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Rare, pristine first edition of Copernicus’ De Revolutionibus up for sale

Nicolaus Copernicus revolutionized science with the publication of <em>De Revolutionibus Orbium Coelestium</em> in 1543.
Enlarge / Nicolaus Copernicus revolutionized science with the publication of De Revolutionibus Orbium Coelestium in 1543.

Sophia Rare Books

Polish astronomer Nicolaus Copernicus revolutionized science when he challenged the 1,400-year dominance of Ptolemaic cosmology with the publication of De Revolutionibus Orbium Coelestium (On the Revolutions of the Heavenly Spheres) in 1543. His manuscript suggested that the Sun, not the Earth, was at the center of the Solar System, thereby altering our entire view of the Universe and our place in it. Now, a rare, pristine first edition is up for sale for $2.5 million.

The high price tag is a testament not just to the historical importance of the work, but also to the clear provenance and excellent condition of this particular edition, according to Christian Westergaard of Sophia Rare Books, who is handling the sale. (He will be exhibiting the edition at the upcoming New York International Antiquarian Book Fair next month.) A similar copy with just a couple of repairs and a contemporary binding sold at auction for $2.2 million in 2008. But most first editions of De Revolutionibus that come up for sale have dubious provenance, fake bindings, facsimile pages, stamps removed, or similar alterations that decrease the value.

Noted Copernican scholar Owen Gingerich spent 35 years tracking down and examining every surviving copy of the first two editions of De Revolutionibus, ultimately locating 276 first-edition copies (of about 500 originally printed) around the world, most of them part of institutional collections. There are only a handful of editions from Gingerich’s census (maybe 10 to 15) in the hands of private collectors, including this one. “It’s the holy grail for me,” Westergaard told Ars. “If you’re going to handle a book in this price range, you want good provenance. You don’t want it to suddenly be reported stolen from some library. You want it to be in Gingerich’s census. In my opinion, this copy has it all.”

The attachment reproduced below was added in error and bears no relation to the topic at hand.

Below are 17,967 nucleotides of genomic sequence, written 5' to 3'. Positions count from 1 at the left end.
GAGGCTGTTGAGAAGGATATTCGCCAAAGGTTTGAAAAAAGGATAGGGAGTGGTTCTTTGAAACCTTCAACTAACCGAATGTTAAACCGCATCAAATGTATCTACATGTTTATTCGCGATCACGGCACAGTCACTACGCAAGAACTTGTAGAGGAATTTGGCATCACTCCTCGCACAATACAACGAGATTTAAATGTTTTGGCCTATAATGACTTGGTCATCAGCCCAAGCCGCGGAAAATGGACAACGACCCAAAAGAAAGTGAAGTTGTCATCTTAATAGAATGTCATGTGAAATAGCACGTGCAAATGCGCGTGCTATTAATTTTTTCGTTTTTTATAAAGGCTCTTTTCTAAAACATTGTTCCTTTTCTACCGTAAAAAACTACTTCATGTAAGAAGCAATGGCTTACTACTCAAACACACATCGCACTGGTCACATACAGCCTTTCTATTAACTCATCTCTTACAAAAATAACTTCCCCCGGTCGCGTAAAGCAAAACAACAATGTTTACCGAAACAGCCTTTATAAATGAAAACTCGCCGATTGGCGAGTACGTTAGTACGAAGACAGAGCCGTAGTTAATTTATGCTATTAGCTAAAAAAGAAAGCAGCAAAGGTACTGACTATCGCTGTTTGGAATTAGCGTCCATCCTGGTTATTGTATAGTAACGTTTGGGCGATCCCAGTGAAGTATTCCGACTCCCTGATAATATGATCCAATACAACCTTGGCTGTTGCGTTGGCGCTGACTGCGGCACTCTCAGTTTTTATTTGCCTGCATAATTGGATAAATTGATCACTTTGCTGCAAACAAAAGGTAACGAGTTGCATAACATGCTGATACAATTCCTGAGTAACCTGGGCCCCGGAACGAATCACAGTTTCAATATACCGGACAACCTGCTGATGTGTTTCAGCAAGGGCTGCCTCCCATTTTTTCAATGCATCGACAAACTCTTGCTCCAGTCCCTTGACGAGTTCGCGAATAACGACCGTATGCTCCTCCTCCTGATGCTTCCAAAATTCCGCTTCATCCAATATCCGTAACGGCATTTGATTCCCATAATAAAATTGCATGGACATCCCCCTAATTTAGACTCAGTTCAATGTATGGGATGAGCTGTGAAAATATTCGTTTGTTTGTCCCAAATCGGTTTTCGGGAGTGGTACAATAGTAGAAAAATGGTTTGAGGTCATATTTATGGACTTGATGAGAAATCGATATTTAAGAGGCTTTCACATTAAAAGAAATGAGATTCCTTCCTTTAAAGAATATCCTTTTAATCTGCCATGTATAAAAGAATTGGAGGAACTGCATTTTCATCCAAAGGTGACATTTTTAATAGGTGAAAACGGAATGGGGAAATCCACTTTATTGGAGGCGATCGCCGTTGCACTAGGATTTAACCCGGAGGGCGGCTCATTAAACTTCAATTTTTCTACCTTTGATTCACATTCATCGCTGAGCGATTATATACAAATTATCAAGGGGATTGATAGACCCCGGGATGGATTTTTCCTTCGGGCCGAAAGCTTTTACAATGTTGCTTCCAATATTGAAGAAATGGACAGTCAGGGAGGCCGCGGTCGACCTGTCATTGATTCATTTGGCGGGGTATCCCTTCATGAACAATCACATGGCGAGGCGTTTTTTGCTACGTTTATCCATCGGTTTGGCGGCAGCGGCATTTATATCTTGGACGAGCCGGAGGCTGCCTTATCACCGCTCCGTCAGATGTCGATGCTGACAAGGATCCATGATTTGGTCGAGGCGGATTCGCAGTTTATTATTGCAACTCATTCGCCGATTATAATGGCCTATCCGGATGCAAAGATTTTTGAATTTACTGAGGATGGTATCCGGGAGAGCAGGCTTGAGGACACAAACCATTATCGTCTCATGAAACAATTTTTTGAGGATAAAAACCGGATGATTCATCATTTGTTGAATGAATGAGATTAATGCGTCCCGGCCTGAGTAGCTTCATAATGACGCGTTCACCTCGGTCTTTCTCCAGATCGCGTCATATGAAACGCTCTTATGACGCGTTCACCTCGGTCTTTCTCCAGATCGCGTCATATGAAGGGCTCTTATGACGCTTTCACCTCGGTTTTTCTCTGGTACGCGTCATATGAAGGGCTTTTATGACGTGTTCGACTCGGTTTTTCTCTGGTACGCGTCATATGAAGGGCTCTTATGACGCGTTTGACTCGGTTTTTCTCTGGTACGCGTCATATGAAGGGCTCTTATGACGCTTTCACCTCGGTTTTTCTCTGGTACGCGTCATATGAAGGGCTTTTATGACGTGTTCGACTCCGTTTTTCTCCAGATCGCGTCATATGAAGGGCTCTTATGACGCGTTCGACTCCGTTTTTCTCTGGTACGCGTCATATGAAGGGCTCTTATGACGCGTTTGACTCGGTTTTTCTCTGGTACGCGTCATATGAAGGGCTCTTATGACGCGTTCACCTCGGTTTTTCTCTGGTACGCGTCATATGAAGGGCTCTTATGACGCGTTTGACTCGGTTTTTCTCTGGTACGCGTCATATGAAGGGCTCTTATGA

Enlarge / The “Toruń portrait” of Nicolaus Copernicus (anonymous, c. 1580).

Public domain

Copernicus was raised by his uncle, a canon at Frauenburg Cathedral. He traveled to Italy in 1496 to pursue degrees in canon law and medicine, but after witnessing his first lunar eclipse in March 1497, he found himself drawn to astronomy. Copernicus eventually became a canon at Frauenburg Cathedral himself. He built an observatory in his rooms in the turret of the town’s walled fortification and diligently studied the heavens each night.

In 1514, an anonymous booklet began making the rounds among a few astronomers—personal friends of Copernicus, who had authored it. The “Little Commentary” (Commentariolus) laid out his new model of the Universe with the Sun at the center and the Earth and other planets orbiting around it. He correctly determined the order of Mercury, Venus, Earth, Mars, Saturn, and Jupiter and concluded that the changing positions of the stars are caused by the rotation of the Earth itself. Finally, he explained that the apparent retrograde motion of the planets is caused because one is observing them from a moving Earth.

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